If you're at the point in the loan modification process where your loan servicer is asking you to make trial modification payments, then you've almost reached your goal. But this is no time to take your foot off the gas. You still have a little ways to go before your loan is permanently modified.
Being asked to make trial modification payments is a good thing. It means that your request for modification assistance has been accepted. You're on your way to achieving your objective.
But banks don't just approve an application and return your loan to normal servicing like nothing ever happened. You have to prove that you're able to make the payments, and then you'll be offered a permanent modification.
Crime and Punishment
It's kind of like when someone commits a crime and goes to jail. After serving their sentence, they're released on parole and have to check in with a parole officer for a period of time to make sure they're not going back to their old ways. If they stay on the right side of the law for long enough, they go back to being a regular citizen who doesn't have to report to anyone.
A trial modification is like parole for a homeowner who's defaulted on their mortgage. Your servicer is your parole officer and you have to show them that you're willing and able to walk the straight and narrow before they allow you to go back to the way things were.
Of course, this all starts when you stop paying your mortgage and foreclosure proceedings begin. If you're not successful in finding an alternative, your home will be sold at a foreclosure auction or repossessed by the bank, which is equivalent to getting a life sentence with no chance of parole. There's really no undoing it.
Mortgage problems don't need to result in a life sentence. If you don't have the income to keep your home, even with a reduced payment, a short sale or deed in lieu of foreclosure agreement can get you out of your home without going through foreclosure.
Law and Order: Loan Modification Unit
But if you want to keep your home, a loan modification may be your only option. It can allow you to keep your home and reinstate your loan with a lower payment. That's achieved by reducing your interest rate, extending the term of the mortgage to as many as 40 years, and/or reducing your principal.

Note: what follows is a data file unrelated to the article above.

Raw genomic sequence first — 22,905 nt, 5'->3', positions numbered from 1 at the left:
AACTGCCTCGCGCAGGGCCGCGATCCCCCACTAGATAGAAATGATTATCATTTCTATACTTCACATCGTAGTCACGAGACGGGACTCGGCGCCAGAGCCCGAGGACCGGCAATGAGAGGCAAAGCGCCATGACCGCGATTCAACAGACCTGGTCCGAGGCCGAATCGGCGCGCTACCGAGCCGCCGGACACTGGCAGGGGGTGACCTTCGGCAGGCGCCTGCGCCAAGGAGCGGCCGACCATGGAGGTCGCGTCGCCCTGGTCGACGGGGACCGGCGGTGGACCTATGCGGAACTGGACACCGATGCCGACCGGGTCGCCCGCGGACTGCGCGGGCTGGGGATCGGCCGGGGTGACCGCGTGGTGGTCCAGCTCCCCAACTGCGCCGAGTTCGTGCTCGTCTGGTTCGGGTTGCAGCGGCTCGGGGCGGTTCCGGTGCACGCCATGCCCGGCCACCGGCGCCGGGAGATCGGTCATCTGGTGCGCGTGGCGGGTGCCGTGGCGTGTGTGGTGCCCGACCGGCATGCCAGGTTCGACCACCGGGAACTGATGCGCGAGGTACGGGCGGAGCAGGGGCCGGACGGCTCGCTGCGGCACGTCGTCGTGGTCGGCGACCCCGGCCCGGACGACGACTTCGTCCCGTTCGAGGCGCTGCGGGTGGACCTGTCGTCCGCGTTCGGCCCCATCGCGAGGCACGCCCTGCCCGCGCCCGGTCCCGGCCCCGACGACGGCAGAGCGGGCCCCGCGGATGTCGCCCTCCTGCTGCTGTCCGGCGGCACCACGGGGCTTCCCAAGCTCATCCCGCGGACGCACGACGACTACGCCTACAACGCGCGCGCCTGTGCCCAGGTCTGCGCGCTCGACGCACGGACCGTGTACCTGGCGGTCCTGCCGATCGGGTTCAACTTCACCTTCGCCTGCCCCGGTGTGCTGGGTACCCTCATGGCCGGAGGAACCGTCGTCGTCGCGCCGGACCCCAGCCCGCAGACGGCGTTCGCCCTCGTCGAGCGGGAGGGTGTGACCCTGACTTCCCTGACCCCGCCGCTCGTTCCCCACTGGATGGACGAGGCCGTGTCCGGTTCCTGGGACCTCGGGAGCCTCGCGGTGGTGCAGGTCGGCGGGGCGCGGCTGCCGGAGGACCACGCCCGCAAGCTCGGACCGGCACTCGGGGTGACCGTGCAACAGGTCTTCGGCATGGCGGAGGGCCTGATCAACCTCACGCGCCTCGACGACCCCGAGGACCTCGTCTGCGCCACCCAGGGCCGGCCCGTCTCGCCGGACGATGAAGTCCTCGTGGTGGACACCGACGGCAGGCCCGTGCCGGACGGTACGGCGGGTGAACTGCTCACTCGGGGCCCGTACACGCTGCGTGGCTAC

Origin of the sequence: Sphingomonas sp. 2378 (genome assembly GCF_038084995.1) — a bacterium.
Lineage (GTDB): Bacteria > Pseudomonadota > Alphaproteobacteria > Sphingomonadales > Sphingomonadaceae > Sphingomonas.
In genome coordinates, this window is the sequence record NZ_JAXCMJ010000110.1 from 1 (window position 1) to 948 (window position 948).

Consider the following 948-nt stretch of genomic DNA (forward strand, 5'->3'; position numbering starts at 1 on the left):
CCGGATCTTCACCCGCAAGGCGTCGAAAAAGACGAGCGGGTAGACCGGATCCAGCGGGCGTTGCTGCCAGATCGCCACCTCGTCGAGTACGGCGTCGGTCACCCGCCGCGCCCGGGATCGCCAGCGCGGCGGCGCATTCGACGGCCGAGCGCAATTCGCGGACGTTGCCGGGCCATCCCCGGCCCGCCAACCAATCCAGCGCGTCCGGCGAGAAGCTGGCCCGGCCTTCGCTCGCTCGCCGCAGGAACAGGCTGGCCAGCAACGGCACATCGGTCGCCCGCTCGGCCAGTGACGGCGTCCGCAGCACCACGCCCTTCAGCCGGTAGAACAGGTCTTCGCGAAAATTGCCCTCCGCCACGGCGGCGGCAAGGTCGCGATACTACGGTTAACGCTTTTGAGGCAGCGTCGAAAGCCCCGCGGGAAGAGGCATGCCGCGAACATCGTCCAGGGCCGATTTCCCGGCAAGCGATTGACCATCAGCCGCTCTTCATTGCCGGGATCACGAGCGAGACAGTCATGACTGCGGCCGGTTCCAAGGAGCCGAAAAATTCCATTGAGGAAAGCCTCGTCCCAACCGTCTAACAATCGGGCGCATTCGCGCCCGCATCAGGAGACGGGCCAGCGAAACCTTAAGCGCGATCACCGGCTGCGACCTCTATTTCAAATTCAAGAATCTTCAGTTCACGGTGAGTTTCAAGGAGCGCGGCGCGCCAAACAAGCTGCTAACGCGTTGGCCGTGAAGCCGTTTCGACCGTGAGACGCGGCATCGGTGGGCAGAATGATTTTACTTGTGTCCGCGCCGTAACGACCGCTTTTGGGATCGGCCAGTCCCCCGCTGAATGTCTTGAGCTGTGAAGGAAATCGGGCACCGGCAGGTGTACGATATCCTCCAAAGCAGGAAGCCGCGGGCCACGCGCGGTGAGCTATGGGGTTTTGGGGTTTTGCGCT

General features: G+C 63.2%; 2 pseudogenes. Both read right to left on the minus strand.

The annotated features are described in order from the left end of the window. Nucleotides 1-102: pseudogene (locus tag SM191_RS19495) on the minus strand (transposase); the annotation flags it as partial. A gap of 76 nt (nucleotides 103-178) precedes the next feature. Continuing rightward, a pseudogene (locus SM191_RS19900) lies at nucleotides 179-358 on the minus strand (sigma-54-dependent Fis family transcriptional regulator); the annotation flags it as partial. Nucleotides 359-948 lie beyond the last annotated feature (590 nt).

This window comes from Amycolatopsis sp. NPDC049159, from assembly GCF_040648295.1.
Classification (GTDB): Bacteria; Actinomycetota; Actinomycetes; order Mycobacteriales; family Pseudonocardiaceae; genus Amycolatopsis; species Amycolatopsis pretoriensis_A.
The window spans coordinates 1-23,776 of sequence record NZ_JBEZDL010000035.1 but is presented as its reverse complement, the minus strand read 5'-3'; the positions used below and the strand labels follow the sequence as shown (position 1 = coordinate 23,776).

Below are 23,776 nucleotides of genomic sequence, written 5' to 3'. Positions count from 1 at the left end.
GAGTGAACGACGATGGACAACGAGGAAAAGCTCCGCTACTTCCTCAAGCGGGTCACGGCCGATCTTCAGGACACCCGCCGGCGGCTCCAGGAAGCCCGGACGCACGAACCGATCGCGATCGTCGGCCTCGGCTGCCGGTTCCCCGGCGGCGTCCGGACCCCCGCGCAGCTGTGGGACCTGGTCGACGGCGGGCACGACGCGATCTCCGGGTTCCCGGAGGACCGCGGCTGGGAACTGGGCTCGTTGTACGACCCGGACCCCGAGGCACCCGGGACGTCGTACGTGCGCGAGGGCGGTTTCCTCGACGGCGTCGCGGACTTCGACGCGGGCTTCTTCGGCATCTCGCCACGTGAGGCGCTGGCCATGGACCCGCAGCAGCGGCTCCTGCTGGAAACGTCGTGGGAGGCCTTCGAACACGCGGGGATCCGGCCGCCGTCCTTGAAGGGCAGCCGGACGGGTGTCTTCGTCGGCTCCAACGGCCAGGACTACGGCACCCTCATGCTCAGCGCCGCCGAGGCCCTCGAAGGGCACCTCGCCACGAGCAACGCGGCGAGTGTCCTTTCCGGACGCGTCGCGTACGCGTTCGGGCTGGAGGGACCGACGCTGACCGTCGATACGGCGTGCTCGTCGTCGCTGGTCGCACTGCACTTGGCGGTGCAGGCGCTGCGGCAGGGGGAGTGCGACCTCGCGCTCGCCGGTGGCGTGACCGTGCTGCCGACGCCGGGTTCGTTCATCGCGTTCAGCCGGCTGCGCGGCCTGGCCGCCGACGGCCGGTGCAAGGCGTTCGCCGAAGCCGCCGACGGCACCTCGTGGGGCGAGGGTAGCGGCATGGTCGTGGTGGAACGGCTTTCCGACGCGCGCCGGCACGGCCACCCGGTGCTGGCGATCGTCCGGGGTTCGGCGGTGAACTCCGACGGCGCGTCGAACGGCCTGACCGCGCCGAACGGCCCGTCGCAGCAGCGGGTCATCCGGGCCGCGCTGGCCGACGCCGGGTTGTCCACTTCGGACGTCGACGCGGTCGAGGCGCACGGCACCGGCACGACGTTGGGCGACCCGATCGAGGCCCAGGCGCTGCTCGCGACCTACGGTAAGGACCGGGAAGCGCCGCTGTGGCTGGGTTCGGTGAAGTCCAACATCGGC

Homeowners who want to modify their mortgage have to complete an in-depth application that proves to the bank that you need help and could actually afford the home under the new terms. I've called this the Goldilocks zone because showing too rosy a financial picture can make you look like you don't need assistance, but making your finances look too bad will lead the bank to believe you can't afford the property. It has to be just right.
Many homeowners fail to show that their income puts them in the Goldilocks zone and their applications are denied. $50 too much or too little can make all the difference. It's confusing and frustrating if you don't have a lot of experience with it.
But if you are able to get your request for modification assistance approved, your loan servicer will require you to make trial payments before offering you a permanent modification. The trial modification period typically lasts three months. Failure to make these payments on time will jeopardize your modification. If you can't even make three payments on time, why would the bank trust you to make timely payments for the next 40 years? It's like robbing a liquor store while you're out on parole. They're going to send you back to where you were.
That's why it's so important to not screw up your trial payments. Take a look at our post about how to ensure that your trial payments go through smoothly here.
A trial modification period is required for the government's HAMP program and most in-house bank loan modification programs. If you make your trial payments on time, you should be offered a permanent mod, which you will have to sign, notarize, and send to your servicer. Only then will your loan return to normal servicing and things will be back to normal.
People can and do mess up their trial payments and even their permanent modification offer. But you'll never get to that point until the bank approves you for a trial modification in the first place. That's where the help of a qualified professional can make all the difference.
A foreclosure defense attorney who offers loan modification assistance as an ancillary service can help you stay in your home and work for a permanent loan modification simultaneously. Their knowledge and experience is valuable and can help you achieve the best outcome.